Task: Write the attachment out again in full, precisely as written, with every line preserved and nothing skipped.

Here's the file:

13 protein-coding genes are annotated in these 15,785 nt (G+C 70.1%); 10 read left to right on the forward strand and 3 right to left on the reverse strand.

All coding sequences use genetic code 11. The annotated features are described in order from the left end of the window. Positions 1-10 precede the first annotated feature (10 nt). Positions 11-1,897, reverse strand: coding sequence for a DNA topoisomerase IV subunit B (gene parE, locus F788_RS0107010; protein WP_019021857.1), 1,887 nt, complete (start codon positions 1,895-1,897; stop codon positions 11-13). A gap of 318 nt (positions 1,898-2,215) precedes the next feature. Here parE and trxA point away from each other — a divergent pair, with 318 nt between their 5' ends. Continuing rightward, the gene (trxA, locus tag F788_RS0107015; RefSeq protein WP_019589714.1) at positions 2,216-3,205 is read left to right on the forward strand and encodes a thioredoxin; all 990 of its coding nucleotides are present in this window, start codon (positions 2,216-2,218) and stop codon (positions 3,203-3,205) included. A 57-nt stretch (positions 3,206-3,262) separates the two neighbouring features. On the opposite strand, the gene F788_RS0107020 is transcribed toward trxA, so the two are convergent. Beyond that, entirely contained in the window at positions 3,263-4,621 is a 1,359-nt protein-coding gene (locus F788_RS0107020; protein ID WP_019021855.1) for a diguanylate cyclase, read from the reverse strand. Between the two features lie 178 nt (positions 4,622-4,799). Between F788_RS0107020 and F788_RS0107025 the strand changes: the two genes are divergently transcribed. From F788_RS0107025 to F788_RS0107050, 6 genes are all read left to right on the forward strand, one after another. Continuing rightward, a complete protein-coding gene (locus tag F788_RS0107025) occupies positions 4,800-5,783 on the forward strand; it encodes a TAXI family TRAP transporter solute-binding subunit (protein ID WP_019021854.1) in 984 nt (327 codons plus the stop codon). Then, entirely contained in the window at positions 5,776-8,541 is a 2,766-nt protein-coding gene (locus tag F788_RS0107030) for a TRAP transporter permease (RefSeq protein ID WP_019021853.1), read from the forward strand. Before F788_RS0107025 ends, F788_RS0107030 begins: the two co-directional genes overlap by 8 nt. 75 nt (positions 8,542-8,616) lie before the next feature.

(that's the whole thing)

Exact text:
13 protein-coding genes are annotated in these 15,785 nt (G+C 70.1%); 10 read left to right on the forward strand and 3 right to left on the reverse strand.

All coding sequences use genetic code 11. The annotated features are described in order from the left end of the window. Positions 1-10 precede the first annotated feature (10 nt). Positions 11-1,897, reverse strand: coding sequence for a DNA topoisomerase IV subunit B (gene parE, locus F788_RS0107010; protein WP_019021857.1), 1,887 nt, complete (start codon positions 1,895-1,897; stop codon positions 11-13). A gap of 318 nt (positions 1,898-2,215) precedes the next feature. Here parE and trxA point away from each other — a divergent pair, with 318 nt between their 5' ends. Continuing rightward, the gene (trxA, locus tag F788_RS0107015; RefSeq protein WP_019589714.1) at positions 2,216-3,205 is read left to right on the forward strand and encodes a thioredoxin; all 990 of its coding nucleotides are present in this window, start codon (positions 2,216-2,218) and stop codon (positions 3,203-3,205) included. A 57-nt stretch (positions 3,206-3,262) separates the two neighbouring features. On the opposite strand, the gene F788_RS0107020 is transcribed toward trxA, so the two are convergent. Beyond that, entirely contained in the window at positions 3,263-4,621 is a 1,359-nt protein-coding gene (locus F788_RS0107020; protein ID WP_019021855.1) for a diguanylate cyclase, read from the reverse strand. Between the two features lie 178 nt (positions 4,622-4,799). Between F788_RS0107020 and F788_RS0107025 the strand changes: the two genes are divergently transcribed. From F788_RS0107025 to F788_RS0107050, 6 genes are all read left to right on the forward strand, one after another. Continuing rightward, a complete protein-coding gene (locus tag F788_RS0107025) occupies positions 4,800-5,783 on the forward strand; it encodes a TAXI family TRAP transporter solute-binding subunit (protein ID WP_019021854.1) in 984 nt (327 codons plus the stop codon). Then, entirely contained in the window at positions 5,776-8,541 is a 2,766-nt protein-coding gene (locus tag F788_RS0107030) for a TRAP transporter permease (RefSeq protein ID WP_019021853.1), read from the forward strand. Before F788_RS0107025 ends, F788_RS0107030 begins: the two co-directional genes overlap by 8 nt. 75 nt (positions 8,542-8,616) lie before the next feature.